It was with FC Kaiserslautern in December of 1991 that U.S. Soccer found out about Dooley’s dual citizenship, and in 1992 he came to Chicago to secure the U.S. passport required for him to become eligible for the U.S. National Team. He had missed on chances with Germany’s national team due to age and injury and didn’t speak much English, but he had dreamed of coming to USA, exemplified in his favor of American music, blue jeans and the Corvette. He sacrificed his Bundesliga salary to join the U.S. team prior to the 1994 FIFA World Cup, although he returned to Germany to continue his career with Schalke 04 for three seasons from 1994-1997, with the UEFA Cup title coming in his final season in Europe.

Dooley’s first cap for the U.S. on came May 30, 1992, a 3-1 win against Ireland in Washington, D.C. He jumped into the starting lineup almost instantly, playing well enough to garner U.S. Soccer Athlete of the Year honors in 1993 when he played 17 matches, starting all of them and scoring four goals with two assists. He scored three goals in the 1993 U.S. Cup, including a goal in the famous 2-0 win against England in Foxborough. His other two goals came in Chicago against his homeland in the only multi-goal game of his career just more than a year after his U.S. debut.

The strong defender started and played every minute of the U.S.’ four matches in the 1994 FIFA World Cup, where the United States advanced out of the group stage for the first time since 1930. His play in the ensuing years earned him the armband for the 1998 World Cup, where as the team’s senior member he started all three matches.

Some of his other goals also came in big matches for the U.S., including the second score for the U.S. in the 4-0 win against Mexico in 1995, a 90th minute game-tying goal against Mexico in the 1996 U.S. Cup, and the game-winner in a FIFA World Cup qualifier against Trinidad & Tobago in 1996.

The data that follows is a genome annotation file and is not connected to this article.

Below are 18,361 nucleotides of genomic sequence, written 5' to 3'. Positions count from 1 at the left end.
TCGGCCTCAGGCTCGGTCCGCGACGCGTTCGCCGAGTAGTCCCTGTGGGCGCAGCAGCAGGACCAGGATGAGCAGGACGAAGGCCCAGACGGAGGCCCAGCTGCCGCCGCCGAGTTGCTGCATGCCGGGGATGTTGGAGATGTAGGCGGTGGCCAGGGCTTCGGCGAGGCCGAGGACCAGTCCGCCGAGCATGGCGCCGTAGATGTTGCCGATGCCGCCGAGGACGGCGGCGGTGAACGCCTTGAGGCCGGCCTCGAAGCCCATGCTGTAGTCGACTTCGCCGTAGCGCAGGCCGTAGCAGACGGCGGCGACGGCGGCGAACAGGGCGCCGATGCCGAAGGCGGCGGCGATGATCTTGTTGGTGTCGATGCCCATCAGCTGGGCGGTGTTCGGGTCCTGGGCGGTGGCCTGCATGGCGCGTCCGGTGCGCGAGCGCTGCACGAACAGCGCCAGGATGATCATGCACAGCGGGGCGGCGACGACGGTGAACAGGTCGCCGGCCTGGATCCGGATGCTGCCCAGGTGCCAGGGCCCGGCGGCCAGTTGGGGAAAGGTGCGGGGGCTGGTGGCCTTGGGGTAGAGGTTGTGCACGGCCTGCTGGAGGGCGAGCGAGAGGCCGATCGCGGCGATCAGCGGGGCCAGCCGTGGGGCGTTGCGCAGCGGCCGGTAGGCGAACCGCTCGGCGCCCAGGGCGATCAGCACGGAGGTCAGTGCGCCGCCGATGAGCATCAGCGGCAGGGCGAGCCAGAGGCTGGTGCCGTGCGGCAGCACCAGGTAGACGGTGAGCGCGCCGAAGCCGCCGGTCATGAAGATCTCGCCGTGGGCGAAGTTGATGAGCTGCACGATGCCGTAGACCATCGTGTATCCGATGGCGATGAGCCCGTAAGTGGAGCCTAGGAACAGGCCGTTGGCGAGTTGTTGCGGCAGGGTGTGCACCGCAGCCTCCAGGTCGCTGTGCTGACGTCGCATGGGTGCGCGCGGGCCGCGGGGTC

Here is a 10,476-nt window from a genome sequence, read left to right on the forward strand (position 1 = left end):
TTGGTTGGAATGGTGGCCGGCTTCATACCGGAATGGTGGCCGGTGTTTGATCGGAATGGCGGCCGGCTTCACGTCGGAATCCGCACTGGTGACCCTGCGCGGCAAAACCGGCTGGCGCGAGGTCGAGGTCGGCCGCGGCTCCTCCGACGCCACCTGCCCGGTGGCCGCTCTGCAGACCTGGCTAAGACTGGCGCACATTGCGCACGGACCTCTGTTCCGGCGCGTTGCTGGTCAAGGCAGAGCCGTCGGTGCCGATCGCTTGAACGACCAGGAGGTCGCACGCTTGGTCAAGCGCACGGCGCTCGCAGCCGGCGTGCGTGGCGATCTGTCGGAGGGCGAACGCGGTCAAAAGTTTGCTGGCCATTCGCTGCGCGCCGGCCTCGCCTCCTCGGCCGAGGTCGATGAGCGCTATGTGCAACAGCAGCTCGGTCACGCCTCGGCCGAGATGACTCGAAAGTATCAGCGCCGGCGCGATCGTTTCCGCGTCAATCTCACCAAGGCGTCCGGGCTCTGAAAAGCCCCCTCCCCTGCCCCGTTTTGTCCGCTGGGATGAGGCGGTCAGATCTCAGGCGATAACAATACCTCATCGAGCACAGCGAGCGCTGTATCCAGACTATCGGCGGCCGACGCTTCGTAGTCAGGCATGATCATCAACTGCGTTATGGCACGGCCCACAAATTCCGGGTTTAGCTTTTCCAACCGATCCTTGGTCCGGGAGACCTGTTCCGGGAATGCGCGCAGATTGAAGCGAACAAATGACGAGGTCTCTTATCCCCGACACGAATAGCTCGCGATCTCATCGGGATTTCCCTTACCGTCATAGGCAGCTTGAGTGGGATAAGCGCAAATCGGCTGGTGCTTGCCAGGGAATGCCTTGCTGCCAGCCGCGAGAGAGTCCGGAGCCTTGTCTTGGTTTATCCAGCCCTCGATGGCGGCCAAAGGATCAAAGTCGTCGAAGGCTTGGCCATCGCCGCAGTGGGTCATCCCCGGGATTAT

Following his retirement, Dooley started a soccer school, the Dooley Soccer University, in California and was also the head coach of FC Saarbrücken in Germany in 2002-2003. Dooley currently runs the OC Kings Soccer Academy and in 2006 founded the American Soccer Tennis Organization. 


Awards and Honors
• U.S. Soccer Athlete of the Year: 1993
• Captain of U.S. Men’s National Team in 1998 FIFA World Cup
• MLS Best XI: 1997, 1998
• MLS Fair Play Award Winner: 1998
• UEFA Cup Championship: 1997 with FC Schalke 04
• Bundesliga Title: 1991 with FC Kaiserslautern
• German Cup: 1990 with FC Kaiserslautern

 U.S. Men's National Team

 Year

 GP/GS 

  MIN

 G 

  A 

  Pts 

 Y 

 R 

    W-L-T 

 1992

 5/5

 450

 0

 1

 1

 0

 0

 2-2-1

 1993

 17/17

 1437

 4

 2

 10

 1

 0

 8-7-2

 1994

 22/21

 1829

 0

 0

 0

 1

 0

4-7-11

 1995

 9/9

 786

 1

 0

 2

 1

 0

 4-3-2

 1996

 9/8

 589

 2

 0

 4

 2

 0

 6-2-1

 1997

 10/10

 887

 0

 0

 0

 0

 0

 4-2-4

 1998

 8/7

 659

 0

 0

 0

 0

 0

 3-3-2

 1999

 1/1

 90

 0

 0

 0

 0

 0

 1-0-0

 8-Year Totals

 81/76

 5840

 7

 3

 17

 5

 0

 32-26-23

 MLS Career: Regular Season
 Year  Club  GP/GS   MIN    G  A   Pts. 
 1997  Columbus Crew  15/15  1310  4  1  9
 1998  Columbus Crew  23/23  2008  1  2  4
 1999  Columbus Crew  25/19  1697  0  1  1
 2000  Metrostars  20/17  1318  0  2  2
 4-Year Totals    83/74  6,333  5  6  16

 MLS Career: Playoffs
 Year

Club 

GP/GS 

 MIN   

 G 

 A 

 Pts. 

 1997

 Columbus Crew

 4/4

 360

 1

 1

 3

 1998

 Columbus Crew

 5/5

 450

 1

 0

 2

 1999

 Columbus Crew

 1/0

 6

 0

 0

 0

 2000

 Metrostars

 2/1

 77

 0

 0

 0

 4-Year Totals  

 12/10

 893

 2

 1

 5